Sunday, July 7, 2019
I came across, and then just as quickly lost, a post by Howard County teens on Twitter calling out the online behavior of students from Mount Hebron High School. They were making fun of a special needs student for not graduating. The conversation they had provided (via screenshot) went from ordinary mocking to vile in moments. (Found it. It’s from May 29th and the exchange took place on Instagram. I’m not going to share the screenshots because I don’t particularly want to give them a wider audience.)
A few thoughts:
*****What is it with Mount Hebron?
*****Do we do enough in our schools to create an atmosphere of inclusion that extends beyond educational placement? What about social acceptance?
*****At least there are students who see this happening and know it is wrong.
I know that my daughter received multiple lectures during her schooling about how her online behavior could negatively impact her opportunities for higher education and employment. She’s tremendously conscious of protecting her online “image”.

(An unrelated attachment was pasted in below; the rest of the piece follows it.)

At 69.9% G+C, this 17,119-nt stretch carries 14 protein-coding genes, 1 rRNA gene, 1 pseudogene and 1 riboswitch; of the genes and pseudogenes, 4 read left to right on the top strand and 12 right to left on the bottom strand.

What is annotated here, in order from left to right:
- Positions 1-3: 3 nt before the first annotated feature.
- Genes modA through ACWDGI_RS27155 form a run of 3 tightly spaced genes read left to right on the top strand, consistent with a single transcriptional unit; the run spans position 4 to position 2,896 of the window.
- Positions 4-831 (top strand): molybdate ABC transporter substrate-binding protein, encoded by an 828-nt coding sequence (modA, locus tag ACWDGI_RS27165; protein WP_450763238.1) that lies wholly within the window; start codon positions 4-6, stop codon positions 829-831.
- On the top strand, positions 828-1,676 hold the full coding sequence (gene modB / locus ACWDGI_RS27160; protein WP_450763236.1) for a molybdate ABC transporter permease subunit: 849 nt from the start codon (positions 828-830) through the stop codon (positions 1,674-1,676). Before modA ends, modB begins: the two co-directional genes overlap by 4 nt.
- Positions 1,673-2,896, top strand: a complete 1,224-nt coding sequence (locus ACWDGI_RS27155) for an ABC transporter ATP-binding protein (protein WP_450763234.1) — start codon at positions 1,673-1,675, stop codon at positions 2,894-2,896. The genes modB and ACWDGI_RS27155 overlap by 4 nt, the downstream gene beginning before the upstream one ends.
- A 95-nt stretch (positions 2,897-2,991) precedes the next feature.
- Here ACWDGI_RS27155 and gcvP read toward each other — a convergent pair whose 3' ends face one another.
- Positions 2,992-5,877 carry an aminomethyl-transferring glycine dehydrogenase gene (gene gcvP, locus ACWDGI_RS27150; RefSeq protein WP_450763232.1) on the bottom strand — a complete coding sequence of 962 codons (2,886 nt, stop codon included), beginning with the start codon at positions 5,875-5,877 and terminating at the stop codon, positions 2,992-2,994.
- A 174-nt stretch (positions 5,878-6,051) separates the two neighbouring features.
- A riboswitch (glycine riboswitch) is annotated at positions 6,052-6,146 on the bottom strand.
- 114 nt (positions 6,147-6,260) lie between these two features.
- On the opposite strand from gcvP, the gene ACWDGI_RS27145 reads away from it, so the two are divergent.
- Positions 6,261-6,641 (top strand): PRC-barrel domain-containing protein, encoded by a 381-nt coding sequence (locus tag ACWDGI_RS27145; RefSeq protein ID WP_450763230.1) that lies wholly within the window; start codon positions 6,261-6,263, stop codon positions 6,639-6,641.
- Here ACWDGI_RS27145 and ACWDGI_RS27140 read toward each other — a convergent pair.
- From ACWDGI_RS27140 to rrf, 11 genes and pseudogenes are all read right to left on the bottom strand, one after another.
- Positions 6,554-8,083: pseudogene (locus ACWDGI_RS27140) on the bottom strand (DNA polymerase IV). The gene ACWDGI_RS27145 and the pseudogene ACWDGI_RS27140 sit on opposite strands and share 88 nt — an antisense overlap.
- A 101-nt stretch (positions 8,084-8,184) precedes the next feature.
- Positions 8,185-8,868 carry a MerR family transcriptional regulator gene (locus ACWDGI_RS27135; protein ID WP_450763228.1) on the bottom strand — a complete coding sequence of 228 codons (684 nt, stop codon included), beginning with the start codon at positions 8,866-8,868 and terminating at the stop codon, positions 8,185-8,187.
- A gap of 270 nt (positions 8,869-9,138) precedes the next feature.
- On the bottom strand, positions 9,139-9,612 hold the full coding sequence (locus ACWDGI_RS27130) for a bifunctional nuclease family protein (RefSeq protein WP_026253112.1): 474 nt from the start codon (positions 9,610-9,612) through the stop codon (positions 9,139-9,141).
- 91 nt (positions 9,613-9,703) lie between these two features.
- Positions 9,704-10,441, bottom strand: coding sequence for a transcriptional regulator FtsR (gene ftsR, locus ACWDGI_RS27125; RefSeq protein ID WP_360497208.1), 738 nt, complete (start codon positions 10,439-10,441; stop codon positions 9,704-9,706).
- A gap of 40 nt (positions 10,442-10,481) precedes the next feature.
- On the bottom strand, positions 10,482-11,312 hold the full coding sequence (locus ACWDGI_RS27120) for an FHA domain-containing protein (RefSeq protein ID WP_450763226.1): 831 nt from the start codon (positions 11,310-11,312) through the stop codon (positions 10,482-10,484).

But I don’t know how much schools focus on accepting others, empathy, compassion. And those are things which parents must stress from the very earliest years if they want them to be part of what their child becomes. While I am a big fan of implementing a social emotional curriculum in school, that can never replace the importance of parents and family in the growth of each student.
Integrity is doing the right thing when you think no one is watching. Many kids think that that social media is a place where they “can’t get caught”. Letting of off steam, being flippant or irreverent is one thing. Being intentionally cruel is something else entirely.
If we don’t want this end result, we all need to work harder to lay the groundwork for kinder, more compassionate kids. Even if we think our kids are “good kids”. These conversations need to happen or else perhaps our children will not know we think these things are important. It doesn’t “go without saying.”
“I care about what kind of person you are growing up to be. Let’s talk about what that means.”
One more thing: are we setting a good example?